Weddings are not kind to people who love music. Whether it's Kenny G. during the reception dinner or the funk medley traipsed out for dessert, the main matrimonial fare is inevitably heavy on the cheese.
Which seems weird. Here is a ceremony that is intended to cap years of romantic commitment, celebrating the couple's past and raising a toast to their bright and shining future. If it's not the best day in the bride and groom's life, it will certainly be the most expensive. And yet the sonic manifestation of all that unique, once-in-a-lifetime, stars-colliding energy is usually some guy with big hair wanking out lite jazz and a track-by-track visitation of K-Tel's Disco Rocket CD.
Crappy wedding music has, in some sad ways, actually become a great social unifier, spanning generations and bridging cultural divides. Vows may differ and wedding fashions change, but, Hindu or hayseed, you know the lucky couple is going to be dancing to "Love Shack" by the end of the night.
But the winds of change are blowing through the Bay Area's chapels and overpriced reception halls. A couple of music enthusiast friends of mine got married last month and hired a totally normal wedding DJ who, if left to his own devices, would have happily played "Macarena" all night long. But he didn't, thanks to a simple technology called the "Do Not Play" list. This, according to my friends, is an increasingly popular covenant that the bride and groom enter into with the DJ, clearly laying out which songs he should avoid if he is interested in getting a tip at the end of the night.
It seemed like such a good idea, this Do Not Play business, that it got me wondering why more couples don't rein in their wedding DJs in a similar fashion. Mostly, though, it made me desperately curious to know what songs brides and grooms are finding so repellent that they ban them from their big day.
I called up Mark Wakelin over at Platinum Entertainment. Wakelin's company DJs weddings all over the Bay Area. "The list is amazingly, amazingly consistent," he says. Couples, he reports, typically want to protect their guests from any song that has a dance associated with it. That, and Kool and the Gang's "Celebration."
"'We Are Family' is another one people hate," Wakelin says, chuckling.
When popular tunes end up on the blacklist, though, DJs are put in a tricky situation. If "The Chicken Dance" is outlawed, as the saying goes, only outlaws will chicken dance. If the entire bridal party sidles up to the DJ booth with a request for "Boot Scootin' Boogie," the DJ is going to have to make a difficult decision: Does he alienate the masses and cause a potential rift at the reception, or does he stick to the agreement made with the bride and groom? Most professionals know exactly on which side their bread is buttered.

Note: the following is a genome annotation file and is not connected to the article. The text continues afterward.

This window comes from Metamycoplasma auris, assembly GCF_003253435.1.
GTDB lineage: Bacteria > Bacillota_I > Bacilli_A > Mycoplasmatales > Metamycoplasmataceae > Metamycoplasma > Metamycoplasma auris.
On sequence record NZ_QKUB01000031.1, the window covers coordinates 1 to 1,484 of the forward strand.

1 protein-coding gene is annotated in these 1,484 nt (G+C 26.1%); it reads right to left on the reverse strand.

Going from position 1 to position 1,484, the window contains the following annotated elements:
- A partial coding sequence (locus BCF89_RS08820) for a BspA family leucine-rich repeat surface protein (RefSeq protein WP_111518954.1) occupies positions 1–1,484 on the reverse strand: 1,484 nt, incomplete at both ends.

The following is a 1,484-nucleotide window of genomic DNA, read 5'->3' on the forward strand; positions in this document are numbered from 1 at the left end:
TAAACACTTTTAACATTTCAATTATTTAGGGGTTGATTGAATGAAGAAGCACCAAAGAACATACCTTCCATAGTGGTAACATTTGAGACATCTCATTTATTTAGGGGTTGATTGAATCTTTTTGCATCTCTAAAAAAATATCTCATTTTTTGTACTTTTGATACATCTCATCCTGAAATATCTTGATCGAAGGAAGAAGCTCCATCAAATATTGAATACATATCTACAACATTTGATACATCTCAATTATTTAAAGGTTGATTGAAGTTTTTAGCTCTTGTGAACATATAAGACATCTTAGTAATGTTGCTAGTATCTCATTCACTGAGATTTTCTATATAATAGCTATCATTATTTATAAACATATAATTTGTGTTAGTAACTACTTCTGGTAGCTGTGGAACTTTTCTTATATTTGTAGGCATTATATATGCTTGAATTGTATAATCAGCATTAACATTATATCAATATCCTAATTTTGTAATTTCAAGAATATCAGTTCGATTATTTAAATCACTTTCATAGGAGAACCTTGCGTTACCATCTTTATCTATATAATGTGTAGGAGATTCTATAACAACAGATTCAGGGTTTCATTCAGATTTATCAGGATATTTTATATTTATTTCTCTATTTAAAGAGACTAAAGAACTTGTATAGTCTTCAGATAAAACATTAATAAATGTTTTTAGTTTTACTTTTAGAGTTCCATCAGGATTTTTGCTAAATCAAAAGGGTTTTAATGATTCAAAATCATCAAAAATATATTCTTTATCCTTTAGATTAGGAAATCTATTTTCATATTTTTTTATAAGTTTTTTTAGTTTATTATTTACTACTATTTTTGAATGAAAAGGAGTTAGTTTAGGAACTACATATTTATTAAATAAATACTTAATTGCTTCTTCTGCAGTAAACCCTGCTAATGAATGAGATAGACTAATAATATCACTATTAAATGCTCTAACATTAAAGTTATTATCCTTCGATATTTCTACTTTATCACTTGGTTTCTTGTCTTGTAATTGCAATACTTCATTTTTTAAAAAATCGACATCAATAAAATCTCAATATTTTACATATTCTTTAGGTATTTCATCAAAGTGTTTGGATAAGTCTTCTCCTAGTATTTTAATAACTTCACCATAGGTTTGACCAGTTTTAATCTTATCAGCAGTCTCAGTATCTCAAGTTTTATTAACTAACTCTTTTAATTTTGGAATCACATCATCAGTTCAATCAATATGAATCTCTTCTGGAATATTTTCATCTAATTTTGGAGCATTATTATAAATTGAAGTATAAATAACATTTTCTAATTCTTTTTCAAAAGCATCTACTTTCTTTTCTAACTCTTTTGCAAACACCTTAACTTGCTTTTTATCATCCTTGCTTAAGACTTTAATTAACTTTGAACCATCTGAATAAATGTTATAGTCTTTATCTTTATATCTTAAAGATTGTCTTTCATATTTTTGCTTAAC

"People will come up and say, 'Hey, can you play 'YMCA?'" Wakelin explains. "And we'll go, 'I'm sorry, we don't have that song.' And they'll say 'What! You don't have "YMCA?" How can you not have "YMCA," you're a DJ!' Of course you have about eight versions of it. People give us the most incredulous looks."
Over time, good wedding DJs learn to feign ignorance about a whole host of popular, yet likely objectionable, wedding fare. Oakland's Peter Sandifer, who spins records at weddings under the name DJ Boomerang, learned the hard way that EMF's "Unbelievable" fits into this category.
"A lot of people interpret it as a flattering love song," says Sandifer of the '80s hit (which contains such love-struck lines as "You burden me with your problems" and "I'm going to shoot through and leave you"). "I actually made the mistake once of playing it before I had listened to the lyrics. As it was rolling I was like 'Oh my God, this isn't a very good song to be playing at a wedding.'"
Sandifer has also noticed that enthusiasm for Do Not Play lists tends to break down along gender lines, with the bride-to-be much more likely to have a long list of verboten tracks than the groom. And after the bride, Sandifer has found, the responsibility of policing the DJ tends to be taken up enthusiastically by random inebriated family members.
"I was playing 'Dancing Queen' once at a wedding," he recalls, laughing. "A drunk uncle came up with a bottle of beer, and he tilted it above my record player and said, 'Turn this off right now or I'm dumping the beer on it.' Drunk uncles usually cause problems."
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